The changing, and shrinking, comics

I saw in The Daily Cartoonist today, that cartoonist Jim Keefe, cartoonist for Sally Forth, who previous was the writer and artist of Flash Gordon, wrote in his blog a few years ago, about the size, or rather, lack of size of the printed comic strips today.

A few years back I showed this example here, the comics in the Miami Herald – smaller than postage stamps!

I think this is the time I realized that my dream of being a published newspaper cartoonist was not my dream anymore.

I know people read the newspaper comics, but not many. I haven’t read the actual newspaper comics for years, and by years, I mean a decade or more. I think I gave up with The Far Side, Calvin and Hobbes and Bloom County left the comics pages. Today I read them online, where you can pick and choose your favorites and sort of make up your own comics page at GoComics.com and Comics Kingdom and other sites like Webtoons.

I think one of the best places these days to publish and to read comics is Instagram. You can follow the comics you like, flip through them one panel at a time and they easily come up in your daily feed, you don’t have to look for them. I publish there Monday thru Friday.

I’m enjoying reading old “Our Boarding House” comic panels featuring Major Hoople, from the 1920s and ’30s, on Facebook. A couple of groups post one Major Hoople panel a day, it has a lot of devoted fans.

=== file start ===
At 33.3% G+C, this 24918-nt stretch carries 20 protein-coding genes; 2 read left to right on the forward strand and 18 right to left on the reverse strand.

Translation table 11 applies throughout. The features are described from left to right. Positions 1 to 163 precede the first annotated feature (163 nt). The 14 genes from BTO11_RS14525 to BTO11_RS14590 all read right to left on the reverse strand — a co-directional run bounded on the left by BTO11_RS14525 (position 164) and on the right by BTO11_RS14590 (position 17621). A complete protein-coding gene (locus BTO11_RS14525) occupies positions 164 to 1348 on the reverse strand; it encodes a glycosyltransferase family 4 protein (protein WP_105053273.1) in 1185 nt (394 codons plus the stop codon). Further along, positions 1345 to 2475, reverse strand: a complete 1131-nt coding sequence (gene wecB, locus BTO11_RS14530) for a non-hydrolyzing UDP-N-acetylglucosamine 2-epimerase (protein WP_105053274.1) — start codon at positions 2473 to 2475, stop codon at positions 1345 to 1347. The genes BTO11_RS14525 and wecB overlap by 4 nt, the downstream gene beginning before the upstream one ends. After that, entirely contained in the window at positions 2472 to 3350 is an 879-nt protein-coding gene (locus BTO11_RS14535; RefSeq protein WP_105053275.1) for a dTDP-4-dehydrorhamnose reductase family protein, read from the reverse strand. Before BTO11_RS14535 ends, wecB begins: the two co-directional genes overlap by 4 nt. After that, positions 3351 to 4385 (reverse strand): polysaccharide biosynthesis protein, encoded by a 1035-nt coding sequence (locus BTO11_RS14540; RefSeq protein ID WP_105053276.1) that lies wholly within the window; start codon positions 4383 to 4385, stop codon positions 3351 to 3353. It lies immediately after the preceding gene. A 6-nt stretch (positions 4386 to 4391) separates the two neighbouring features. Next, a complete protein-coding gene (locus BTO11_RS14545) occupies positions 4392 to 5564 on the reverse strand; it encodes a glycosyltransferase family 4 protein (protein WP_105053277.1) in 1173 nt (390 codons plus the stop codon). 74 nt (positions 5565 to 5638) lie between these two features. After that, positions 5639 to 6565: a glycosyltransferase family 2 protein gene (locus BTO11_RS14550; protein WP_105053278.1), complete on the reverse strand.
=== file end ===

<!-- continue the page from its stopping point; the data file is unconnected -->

In the past I always felt that I had to be published in the newspapers – it was why comic strips were created – to be in the newspapers. Just like movies – created to be seen on the big silver screen. But today big features show up on streaming services and most comics show up online or on social media.

And with both of these situations, you can control what you see, when you see it and how you see it. You can watch a movie on your 3 inch phone or 65 inch tv – same with the comics and those tiny, postage sized comics can be easily blown on on any screen for easing viewing.

By not being confined to daily newspaper publication, you can vary your schedule, you can change the size of the panels – make them longer, shorter, etc. Not be edited, which can be a good or bad thing depending on how you look at it, and probably the best part – publish instantly without a four to eight week lag time. I can’t imagine these days completing a comic strip or panel and then waiting eight weeks to see it in print.

Of course, publishing online rather than with a syndicate in newspapers has one major drawback – no money – you don’t get a salary. But times are changing. NFT’s seem to be something interesting to look at these days along with other money-making ideas for artists and cartoonists.

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